Remembrance Day Ceremony Honours War Veterans
Our annual Remembrance Day ceremony was held at the Story Arts Centre on Friday, November 8. This year marked the 75th anniversary of the Italian Campaign when 93,000 Canadians pushed the German’s out of Sicily and up the boot of Italy between 1943-1945. Not only was it a day to honour the men and women who fought, and continue to fight, for Canada, but it was also National Aboriginal Veteran’s Day. The observance, which you can watch below thanks to the Broadcasting-Radio, Television, Film & Digital Media students who filmed it, allowed for remembering and giving thanks to Indigenous soldiers and their contributions to military service.
Malcolm Kelly, Professor at Centennial, author, and military history editor led the observance, with the addition of Centennial students from the Music Industry Arts and Performance program and Theatre Arts and Performance program to present the land acknowledgement, perform the national anthem, and read the poem In Flanders Fields. Nate Horowitz, Dean of the Story Arts Centre, was also in attendance to welcome everyone for coming and to remind everyone this day was “not only about remembrance, but learning.”
During the ceremony, Centennial Journalism students Sam Kavanagh, Amanda Da Silva, and Monique Thompson interviewed three war veterans. Journalism professor, Ellin Bessner, said “we wanted a lot of programs to be involved in this…so we tried to broaden it out with five or six programs, but as far as the interviewing goes, who better than senior journalism students who are trained in interviewing.” Ellin described how each student “had to learn a lot about this in a short period of time”. Sam, Amanda, and Monique did a wonderful job given the short time they had to interview each veteran.
The first to be interviewed was a war veteran of the Royal Canadian Airforce, Bob Middleton. As a Navigator in a WWII Bomber Squadron, Bob was able to recall his time during the war and the experience of flying in multiple aircraft. When he was about to enlist in the war, he said to himself, “I always wanted to fly, now’s your chance”, and that’s exactly what he went on to do. He survived 10 operations flying Halifax’s and 23 operations flying Lancaster’s. The job was high risk, as Bob remembers many times he thought he would receive a gold silkworm, which is when you have to bail out of an aircraft to save your life. His message to Canadians during this time is to remember how great Canada is. He said, “[journalists] in particular have to tell the general public what a great of a country we have. We have the best aircrew, navy people, and army people.”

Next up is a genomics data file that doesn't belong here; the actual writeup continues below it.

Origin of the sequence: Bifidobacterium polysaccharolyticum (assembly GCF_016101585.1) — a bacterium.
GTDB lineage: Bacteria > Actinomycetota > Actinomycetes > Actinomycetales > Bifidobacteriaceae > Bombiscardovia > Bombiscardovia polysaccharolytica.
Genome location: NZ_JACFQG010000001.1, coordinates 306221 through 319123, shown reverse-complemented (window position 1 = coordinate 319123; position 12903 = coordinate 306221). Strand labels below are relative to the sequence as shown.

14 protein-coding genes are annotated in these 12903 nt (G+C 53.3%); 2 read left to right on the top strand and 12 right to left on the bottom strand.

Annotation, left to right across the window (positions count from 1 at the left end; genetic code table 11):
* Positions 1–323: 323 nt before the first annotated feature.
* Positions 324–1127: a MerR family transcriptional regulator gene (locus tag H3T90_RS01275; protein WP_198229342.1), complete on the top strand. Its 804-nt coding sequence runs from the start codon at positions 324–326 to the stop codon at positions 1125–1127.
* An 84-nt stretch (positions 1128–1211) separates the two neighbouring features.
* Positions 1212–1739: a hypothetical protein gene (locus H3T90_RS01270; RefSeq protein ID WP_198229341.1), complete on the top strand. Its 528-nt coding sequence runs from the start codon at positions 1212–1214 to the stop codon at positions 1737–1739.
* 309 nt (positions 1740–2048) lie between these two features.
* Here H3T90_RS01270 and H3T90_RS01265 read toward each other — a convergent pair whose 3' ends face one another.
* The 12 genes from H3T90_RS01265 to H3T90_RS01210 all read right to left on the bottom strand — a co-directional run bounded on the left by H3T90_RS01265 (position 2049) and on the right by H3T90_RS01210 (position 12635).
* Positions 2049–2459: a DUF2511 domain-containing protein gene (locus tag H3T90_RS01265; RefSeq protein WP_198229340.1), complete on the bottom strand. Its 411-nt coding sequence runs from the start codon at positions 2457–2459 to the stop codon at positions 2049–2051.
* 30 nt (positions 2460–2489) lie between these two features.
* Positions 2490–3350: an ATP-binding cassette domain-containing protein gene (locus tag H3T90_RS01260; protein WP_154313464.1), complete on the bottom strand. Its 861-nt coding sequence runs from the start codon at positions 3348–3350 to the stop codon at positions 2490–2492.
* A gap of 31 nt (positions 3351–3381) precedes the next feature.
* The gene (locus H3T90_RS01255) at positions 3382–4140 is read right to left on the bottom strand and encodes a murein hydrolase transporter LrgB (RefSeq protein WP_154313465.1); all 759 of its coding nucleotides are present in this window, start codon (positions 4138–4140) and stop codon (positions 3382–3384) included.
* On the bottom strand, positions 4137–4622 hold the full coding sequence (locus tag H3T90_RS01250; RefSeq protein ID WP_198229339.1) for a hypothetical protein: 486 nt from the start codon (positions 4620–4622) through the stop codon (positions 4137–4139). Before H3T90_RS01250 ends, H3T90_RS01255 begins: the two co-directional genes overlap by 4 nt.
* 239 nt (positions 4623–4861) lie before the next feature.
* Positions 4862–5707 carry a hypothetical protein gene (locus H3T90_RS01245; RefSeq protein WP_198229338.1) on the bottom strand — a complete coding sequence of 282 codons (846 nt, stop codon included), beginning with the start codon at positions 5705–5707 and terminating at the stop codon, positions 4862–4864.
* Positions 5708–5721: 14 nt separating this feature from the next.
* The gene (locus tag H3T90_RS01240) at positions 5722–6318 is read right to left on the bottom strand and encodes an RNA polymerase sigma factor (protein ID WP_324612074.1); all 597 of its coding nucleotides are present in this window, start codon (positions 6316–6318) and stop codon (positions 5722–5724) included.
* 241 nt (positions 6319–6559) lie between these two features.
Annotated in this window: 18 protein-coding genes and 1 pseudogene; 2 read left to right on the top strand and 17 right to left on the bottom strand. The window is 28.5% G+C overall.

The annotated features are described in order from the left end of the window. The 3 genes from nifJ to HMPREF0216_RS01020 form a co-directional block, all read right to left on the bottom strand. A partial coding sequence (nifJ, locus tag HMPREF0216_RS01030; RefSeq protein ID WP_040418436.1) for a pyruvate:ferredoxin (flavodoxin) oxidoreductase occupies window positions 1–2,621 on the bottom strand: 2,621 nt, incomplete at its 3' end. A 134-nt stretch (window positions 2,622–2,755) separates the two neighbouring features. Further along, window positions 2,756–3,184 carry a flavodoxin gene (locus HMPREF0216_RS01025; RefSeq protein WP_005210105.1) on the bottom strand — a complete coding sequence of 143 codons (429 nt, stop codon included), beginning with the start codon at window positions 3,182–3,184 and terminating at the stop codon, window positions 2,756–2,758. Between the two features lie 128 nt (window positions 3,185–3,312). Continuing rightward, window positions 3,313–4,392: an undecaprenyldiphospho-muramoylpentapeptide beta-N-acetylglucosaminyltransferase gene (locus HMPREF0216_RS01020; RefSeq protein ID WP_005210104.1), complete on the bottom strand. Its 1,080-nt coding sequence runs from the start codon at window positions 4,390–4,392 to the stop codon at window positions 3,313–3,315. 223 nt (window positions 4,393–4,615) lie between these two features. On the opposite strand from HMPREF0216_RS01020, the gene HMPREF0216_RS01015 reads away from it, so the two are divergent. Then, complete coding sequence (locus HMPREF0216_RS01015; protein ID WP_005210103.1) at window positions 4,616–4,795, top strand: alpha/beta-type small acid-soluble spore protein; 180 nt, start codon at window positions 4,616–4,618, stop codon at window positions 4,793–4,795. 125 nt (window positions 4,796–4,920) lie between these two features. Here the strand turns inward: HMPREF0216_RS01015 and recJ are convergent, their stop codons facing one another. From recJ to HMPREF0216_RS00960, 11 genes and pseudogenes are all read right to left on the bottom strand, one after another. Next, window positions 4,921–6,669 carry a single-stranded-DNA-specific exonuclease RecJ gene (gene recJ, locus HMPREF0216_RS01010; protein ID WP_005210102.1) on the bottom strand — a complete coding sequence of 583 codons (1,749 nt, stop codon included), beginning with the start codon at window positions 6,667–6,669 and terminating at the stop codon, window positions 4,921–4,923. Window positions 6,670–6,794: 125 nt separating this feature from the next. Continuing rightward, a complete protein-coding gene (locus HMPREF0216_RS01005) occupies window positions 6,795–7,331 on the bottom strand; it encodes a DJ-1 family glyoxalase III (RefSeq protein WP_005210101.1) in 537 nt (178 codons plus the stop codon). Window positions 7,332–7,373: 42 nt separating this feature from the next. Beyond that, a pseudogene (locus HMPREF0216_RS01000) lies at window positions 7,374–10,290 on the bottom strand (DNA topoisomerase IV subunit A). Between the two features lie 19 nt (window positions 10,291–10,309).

The second to be interviewed was a war veteran of the Second World War, Max Danker. Max served as a dispatch rider in Italy as part of the Royal Canadian Army. A dispatch rider had the very dangerous job of delivering messages to the front lines on military motorcycles. Max recalls the training to be a dispatch rider very rigorous since there had to be prepared for any circumstance. He remembers his time in Holland and having to maneuver his way down dark narrow roads that were often strung by copper wire as a mechanism to deter or untimely kill riders. Max went on to being the recipient of the Military Medal for his work in the war.
The final to be interviewed was Royal Canadian Navy Sub-Lieutenant Rodney Carew who is currently in his 23rd year of active service and Health Care Administration Officer at the Royal Canadian Navy. Rodney had relatives who served in the Second World War, with two who were in the Navy, which inspired him to join. Rodney said, “the one thing that I observed as an outsider back then was that when someone says ‘someone should do something’…people in uniform get to say ‘well today I’m someone and I can do something’, and I really wanted to do that so that’s why I joined.” As a sailor in the Navy, Rodney did a lot of anti-terrorism work overseas as well as helped our nation enforce counter-narcotics operations. From there, he graduated with a degree in health management and was commissioned as a healthcare administration officer. Since then, he was employed at the Health Services training center to teach medical personnel how to provide medicine in the field. Now, Rodney is the adjutant (senior administrative officer) at the Canadian Forces Institute of Environmental Medicine where military science is conducted.
The ceremony concluded referencing to the display of five memory kits produced by Centennial’s Museum and Cultural Management students. Each kit was filled with touchable artifacts and material that reflect the ‘heyday’ of the Small Arms Ltd. Factory in 1944.
The entire ceremony truly showcased the talents of students in multiple programs here at the Story Arts Centre. A huge thank you to everyone involved in running the event, and of course, to the veterans who shared their stories with us. The efforts of past and current military personnel will always be valued and appreciated.
By Alexandra Few, Communications - Professional Writing Student